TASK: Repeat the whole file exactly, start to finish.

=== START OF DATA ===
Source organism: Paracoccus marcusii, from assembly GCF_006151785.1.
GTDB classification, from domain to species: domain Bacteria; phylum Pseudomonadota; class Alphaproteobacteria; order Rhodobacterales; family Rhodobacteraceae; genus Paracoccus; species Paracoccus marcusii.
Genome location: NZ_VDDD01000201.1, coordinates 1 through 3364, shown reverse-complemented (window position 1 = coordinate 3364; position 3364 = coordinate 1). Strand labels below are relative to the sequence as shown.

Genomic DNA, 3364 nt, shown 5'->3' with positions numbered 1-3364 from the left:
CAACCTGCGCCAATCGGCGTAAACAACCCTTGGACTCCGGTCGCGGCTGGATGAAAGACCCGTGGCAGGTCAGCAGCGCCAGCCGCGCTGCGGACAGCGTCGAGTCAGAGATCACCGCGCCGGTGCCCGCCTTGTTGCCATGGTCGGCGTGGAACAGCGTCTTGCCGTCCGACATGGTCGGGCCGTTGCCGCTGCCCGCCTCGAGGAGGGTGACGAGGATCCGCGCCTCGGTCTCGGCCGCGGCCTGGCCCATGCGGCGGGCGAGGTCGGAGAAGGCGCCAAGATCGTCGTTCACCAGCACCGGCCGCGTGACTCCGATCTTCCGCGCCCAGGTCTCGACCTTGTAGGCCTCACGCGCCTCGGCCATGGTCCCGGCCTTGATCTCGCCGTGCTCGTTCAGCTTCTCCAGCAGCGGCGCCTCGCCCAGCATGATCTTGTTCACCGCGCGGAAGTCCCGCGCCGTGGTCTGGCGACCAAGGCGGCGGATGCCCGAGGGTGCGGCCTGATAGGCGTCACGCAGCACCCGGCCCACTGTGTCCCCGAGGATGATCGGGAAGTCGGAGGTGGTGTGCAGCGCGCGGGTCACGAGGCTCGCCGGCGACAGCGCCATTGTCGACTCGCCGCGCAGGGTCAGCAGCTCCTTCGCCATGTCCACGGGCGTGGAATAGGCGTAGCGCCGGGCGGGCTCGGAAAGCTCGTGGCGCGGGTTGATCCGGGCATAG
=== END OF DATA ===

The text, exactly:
Source organism: Paracoccus marcusii, from assembly GCF_006151785.1.
GTDB classification, from domain to species: domain Bacteria; phylum Pseudomonadota; class Alphaproteobacteria; order Rhodobacterales; family Rhodobacteraceae; genus Paracoccus; species Paracoccus marcusii.
Genome location: NZ_VDDD01000201.1, coordinates 1 through 3364, shown reverse-complemented (window position 1 = coordinate 3364; position 3364 = coordinate 1). Strand labels below are relative to the sequence as shown.

Genomic DNA, 3364 nt, shown 5'->3' with positions numbered 1-3364 from the left:
CAACCTGCGCCAATCGGCGTAAACAACCCTTGGACTCCGGTCGCGGCTGGATGAAAGACCCGTGGCAGGTCAGCAGCGCCAGCCGCGCTGCGGACAGCGTCGAGTCAGAGATCACCGCGCCGGTGCCCGCCTTGTTGCCATGGTCGGCGTGGAACAGCGTCTTGCCGTCCGACATGGTCGGGCCGTTGCCGCTGCCCGCCTCGAGGAGGGTGACGAGGATCCGCGCCTCGGTCTCGGCCGCGGCCTGGCCCATGCGGCGGGCGAGGTCGGAGAAGGCGCCAAGATCGTCGTTCACCAGCACCGGCCGCGTGACTCCGATCTTCCGCGCCCAGGTCTCGACCTTGTAGGCCTCACGCGCCTCGGCCATGGTCCCGGCCTTGATCTCGCCGTGCTCGTTCAGCTTCTCCAGCAGCGGCGCCTCGCCCAGCATGATCTTGTTCACCGCGCGGAAGTCCCGCGCCGTGGTCTGGCGACCAAGGCGGCGGATGCCCGAGGGTGCGGCCTGATAGGCGTCACGCAGCACCCGGCCCACTGTGTCCCCGAGGATGATCGGGAAGTCGGAGGTGGTGTGCAGCGCGCGGGTCACGAGGCTCGCCGGCGACAGCGCCATTGTCGACTCGCCGCGCAGGGTCAGCAGCTCCTTCGCCATGTCCACGGGCGTGGAATAGGCGTAGCGCCGGGCGGGCTCGGAAAGCTCGTGGCGCGGGTTGATCCGGGCATAG